Bay Area Skeptics

The San Francisco Bay Area's skeptical organization since 1982

from the desk of Meenakshi Prabhune

Hello Sci-Schmoozers,

Hope you all had a wonderful Thanksgiving. Holidays are unusual this year, to say the least. It sucks to be away from family and avoid those big get-togethers we yearn for all year but there is also a lot to be thankful for. I am thankful for the efforts of frontline health care workers who have been tirelessly treating patients this year. The resilience that people have shown in these trying times is laudable; no matter how bad the situation, there are those few people around us who keep going and motivate you to keep going. Last, but not the least, I am grateful for the hard work that scientists put into research to develop vaccines in record time—exactly the positive news we needed to end the year.

The results of Phase 3 vaccine trials from Pfizer and Moderna (two separate vaccines) were published just a week apart from one another this month. Both reported more than 90% efficacy in patients, after looking at COVID-19 in placebo and vaccinated groups after the second dose.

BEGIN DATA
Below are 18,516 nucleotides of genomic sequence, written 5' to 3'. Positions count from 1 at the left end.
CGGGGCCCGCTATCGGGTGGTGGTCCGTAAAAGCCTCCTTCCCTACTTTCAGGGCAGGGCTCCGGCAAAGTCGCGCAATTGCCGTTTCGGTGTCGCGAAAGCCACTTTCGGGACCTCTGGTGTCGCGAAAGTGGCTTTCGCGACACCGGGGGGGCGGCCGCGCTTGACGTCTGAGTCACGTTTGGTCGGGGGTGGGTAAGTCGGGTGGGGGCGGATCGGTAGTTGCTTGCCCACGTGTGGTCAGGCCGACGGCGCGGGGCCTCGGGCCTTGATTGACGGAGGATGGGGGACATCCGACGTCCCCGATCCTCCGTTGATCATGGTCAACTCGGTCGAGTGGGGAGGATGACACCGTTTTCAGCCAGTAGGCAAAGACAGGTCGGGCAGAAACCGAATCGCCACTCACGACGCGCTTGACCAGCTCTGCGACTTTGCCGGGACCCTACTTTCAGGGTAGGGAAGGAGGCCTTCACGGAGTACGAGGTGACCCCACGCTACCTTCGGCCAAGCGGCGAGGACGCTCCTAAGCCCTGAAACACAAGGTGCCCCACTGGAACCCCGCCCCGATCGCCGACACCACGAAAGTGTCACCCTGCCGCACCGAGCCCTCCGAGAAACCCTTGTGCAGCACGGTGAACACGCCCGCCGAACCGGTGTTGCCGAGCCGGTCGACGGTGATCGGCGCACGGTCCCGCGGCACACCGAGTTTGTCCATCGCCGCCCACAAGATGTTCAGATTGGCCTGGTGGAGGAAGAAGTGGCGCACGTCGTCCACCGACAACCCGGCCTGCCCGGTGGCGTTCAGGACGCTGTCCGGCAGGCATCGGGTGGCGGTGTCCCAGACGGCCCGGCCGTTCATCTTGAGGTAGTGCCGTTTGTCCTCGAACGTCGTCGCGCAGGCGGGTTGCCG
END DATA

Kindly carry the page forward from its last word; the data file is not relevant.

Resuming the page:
Both are mRNA vaccines; a quick reminder on how they work. mRNA codes for specific protein in cells. The virus has about 25 proteins, and the researchers picked mRNA that codes for one of those proteins and inject it is as vaccine. Two points to remember for those concerned about safety of the vaccine: one viral protein is not enough to be infectious as it is not the full virus. Also, the mRNA is temporary; your cells will destroy it in a few weeks. But before that, it will alert your immune cells about the intruder and the resulting immune response is the basis of what will prepare you for future real infections.

Lastly, while all this is great news, please remember that vaccine being generally available is months away and so please practice social distancing and safety measures until then. Moving on to my event picks for next week:

Stay safe and curious,
Meenakshi Prabhune (a.k.a Minu)
Science Journalist and Writer

Editor’s Note: Eventbrite, one of the sites we monitor, has changed from a geographic focus to general topics.  That means that searches for Science events turn up things from all over the world.  As a result, we’ve added a few interesting (to us, anyway) talks to the calendar from far flung places, such as Scotland and Australia.  Some feature local speakers too!

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